Diabetic Diet Plan
If you have diabetes, you probably know just how important your diet can be when it comes to controlling symptoms. However, a healthy diabetic diet plan goes way beyond cutting carbs and slashing sugar consumption. In fact, filling your plate with the right foods and switching up your daily routine can also have a huge impact on managing your blood sugar levels.
Everything you need to know about how to get started on a diabetic eating plan.
The Diabetic Diet Plan
Following a diabetic diet plan to lose weight and manage your blood sugar levels doesn’t have to be difficult. In fact, incorporating a few diabetic diet foods into your routine while cutting out sugary snacks and sodas can help enhance insulin sensitivity and stabilize blood sugar levels.
Proper Foods to Eat
One of the best ways to manage blood sugar levels effectively is to fill your diet with nutrient-rich whole foods. So what foods can diabetics eat freely? Here are a few of the top choices on the diabetic food list:
- Non-starchy vegetables: leafy greens, broccoli, cauliflower, carrots, tomatoes, bell peppers, celery, Brussels sprouts, etc.
- Meat: grass-fed beef, lamb, goat, etc.
- Poultry: free-range chicken, turkey, duck, etc.
- Seafood: wild-caught salmon, sardines, mackerel, tuna, anchovies, etc.
- Eggs: Healthy fats: coconut oil, avocado, olive oil, MCT oil, grass-fed butter
- Beverages: water, unsweetened coffee and tea, there are also several foods that you can enjoy in moderation, provided they fit within your daily carb allotment.
Here are a few examples of foods to consume in limited quantities:
- Nuts: almonds, pistachios, walnuts, macadamia nuts, etc.
- Seeds: Chia seeds, flax seeds, hemp seeds, etc.
- Fruits: apples, berries, oranges, bananas, pears, etc.
- Dairy products: unsweetened yogurt, feta cheese, cottage cheese, goat’s milk, etc.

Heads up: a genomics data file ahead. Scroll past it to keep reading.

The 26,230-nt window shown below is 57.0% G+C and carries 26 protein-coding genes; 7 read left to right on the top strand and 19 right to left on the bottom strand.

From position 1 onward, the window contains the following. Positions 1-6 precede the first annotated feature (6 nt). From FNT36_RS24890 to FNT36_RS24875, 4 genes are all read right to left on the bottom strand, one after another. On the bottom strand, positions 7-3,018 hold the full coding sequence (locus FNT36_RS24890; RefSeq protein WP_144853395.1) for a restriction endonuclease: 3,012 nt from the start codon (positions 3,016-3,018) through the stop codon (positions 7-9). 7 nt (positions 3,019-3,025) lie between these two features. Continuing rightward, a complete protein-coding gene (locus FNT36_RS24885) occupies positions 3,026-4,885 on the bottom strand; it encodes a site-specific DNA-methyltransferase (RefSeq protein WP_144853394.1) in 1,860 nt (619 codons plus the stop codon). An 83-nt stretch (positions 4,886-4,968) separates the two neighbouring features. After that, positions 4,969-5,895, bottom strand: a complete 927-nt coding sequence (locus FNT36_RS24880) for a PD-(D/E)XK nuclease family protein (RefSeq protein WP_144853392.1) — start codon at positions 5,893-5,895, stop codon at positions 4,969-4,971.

Harmful Foods to Avoid
Just as important as loading your plate up with healthy whole foods is limiting foods that can spike your blood sugar levels. Here are some foods on the diabetic and pre-diabetic food list that you should avoid:
- Grains: bread, pasta, cereal, etc.
- Legumes: lentils, beans and peas
- Starchy vegetables: potatoes, yams, corn, butternut squash, sweet potatoes, etc.
- Snack foods: baked goods, candy, cookies, crackers, sweets, etc.
- Sugar-sweetened beverages: soda, juice, sports drinks, energy drinks, sweetened tea, etc.
If you have diabetes, it’s important to work closely with your doctor and dietitian to find the best diabetic diet for you. You should also consult with them before making any changes to your current diet. In some cases, your doctor may recommend modifying the dosage of your medications to account for these modifications.
Additionally, be sure to discuss with your healthcare provider before starting supplementation, especially if you’re taking medications for diabetes. Certain supplements can interfere with these medications and may cause blood sugar levels to dip too low. Always start with a low dose and work your way up to assess your tolerance and reduce the risk of negative side effects.